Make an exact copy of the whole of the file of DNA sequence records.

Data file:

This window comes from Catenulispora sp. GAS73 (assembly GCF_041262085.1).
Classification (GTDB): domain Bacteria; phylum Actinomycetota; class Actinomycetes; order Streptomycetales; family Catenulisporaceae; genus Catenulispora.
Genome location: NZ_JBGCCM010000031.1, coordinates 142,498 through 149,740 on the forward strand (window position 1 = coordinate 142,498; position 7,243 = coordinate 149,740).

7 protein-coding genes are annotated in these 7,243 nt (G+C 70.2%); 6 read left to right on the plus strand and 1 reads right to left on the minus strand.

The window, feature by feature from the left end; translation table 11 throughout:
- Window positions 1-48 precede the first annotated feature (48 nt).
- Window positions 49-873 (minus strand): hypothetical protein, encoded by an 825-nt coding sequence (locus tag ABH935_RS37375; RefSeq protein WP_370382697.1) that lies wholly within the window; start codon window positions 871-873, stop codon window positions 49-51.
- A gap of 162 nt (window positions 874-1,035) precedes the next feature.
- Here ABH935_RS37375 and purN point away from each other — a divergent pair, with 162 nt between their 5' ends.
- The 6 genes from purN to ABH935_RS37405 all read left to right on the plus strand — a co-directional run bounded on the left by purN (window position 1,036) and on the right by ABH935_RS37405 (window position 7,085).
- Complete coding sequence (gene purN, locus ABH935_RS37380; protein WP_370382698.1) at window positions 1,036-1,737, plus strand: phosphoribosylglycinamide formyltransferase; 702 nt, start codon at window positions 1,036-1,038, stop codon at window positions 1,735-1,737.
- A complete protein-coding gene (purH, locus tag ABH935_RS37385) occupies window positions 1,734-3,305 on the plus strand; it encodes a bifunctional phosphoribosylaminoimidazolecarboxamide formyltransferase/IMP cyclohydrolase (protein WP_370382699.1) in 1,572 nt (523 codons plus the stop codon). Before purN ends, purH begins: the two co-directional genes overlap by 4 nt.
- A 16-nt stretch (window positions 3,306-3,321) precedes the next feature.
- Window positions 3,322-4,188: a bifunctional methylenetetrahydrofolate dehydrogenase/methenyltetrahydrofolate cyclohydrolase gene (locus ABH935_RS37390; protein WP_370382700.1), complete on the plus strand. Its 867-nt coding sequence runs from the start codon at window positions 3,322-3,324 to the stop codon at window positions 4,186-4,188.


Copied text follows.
This window comes from Catenulispora sp. GAS73 (assembly GCF_041262085.1).
Classification (GTDB): domain Bacteria; phylum Actinomycetota; class Actinomycetes; order Streptomycetales; family Catenulisporaceae; genus Catenulispora.
Genome location: NZ_JBGCCM010000031.1, coordinates 142,498 through 149,740 on the forward strand (window position 1 = coordinate 142,498; position 7,243 = coordinate 149,740).

7 protein-coding genes are annotated in these 7,243 nt (G+C 70.2%); 6 read left to right on the plus strand and 1 reads right to left on the minus strand.

The window, feature by feature from the left end; translation table 11 throughout:
- Window positions 1-48 precede the first annotated feature (48 nt).
- Window positions 49-873 (minus strand): hypothetical protein, encoded by an 825-nt coding sequence (locus tag ABH935_RS37375; RefSeq protein WP_370382697.1) that lies wholly within the window; start codon window positions 871-873, stop codon window positions 49-51.
- A gap of 162 nt (window positions 874-1,035) precedes the next feature.
- Here ABH935_RS37375 and purN point away from each other — a divergent pair, with 162 nt between their 5' ends.
- The 6 genes from purN to ABH935_RS37405 all read left to right on the plus strand — a co-directional run bounded on the left by purN (window position 1,036) and on the right by ABH935_RS37405 (window position 7,085).
- Complete coding sequence (gene purN, locus ABH935_RS37380; protein WP_370382698.1) at window positions 1,036-1,737, plus strand: phosphoribosylglycinamide formyltransferase; 702 nt, start codon at window positions 1,036-1,038, stop codon at window positions 1,735-1,737.
- A complete protein-coding gene (purH, locus tag ABH935_RS37385) occupies window positions 1,734-3,305 on the plus strand; it encodes a bifunctional phosphoribosylaminoimidazolecarboxamide formyltransferase/IMP cyclohydrolase (protein WP_370382699.1) in 1,572 nt (523 codons plus the stop codon). Before purN ends, purH begins: the two co-directional genes overlap by 4 nt.
- A 16-nt stretch (window positions 3,306-3,321) precedes the next feature.
- Window positions 3,322-4,188: a bifunctional methylenetetrahydrofolate dehydrogenase/methenyltetrahydrofolate cyclohydrolase gene (locus ABH935_RS37390; protein WP_370382700.1), complete on the plus strand. Its 867-nt coding sequence runs from the start codon at window positions 3,322-3,324 to the stop codon at window positions 4,186-4,188.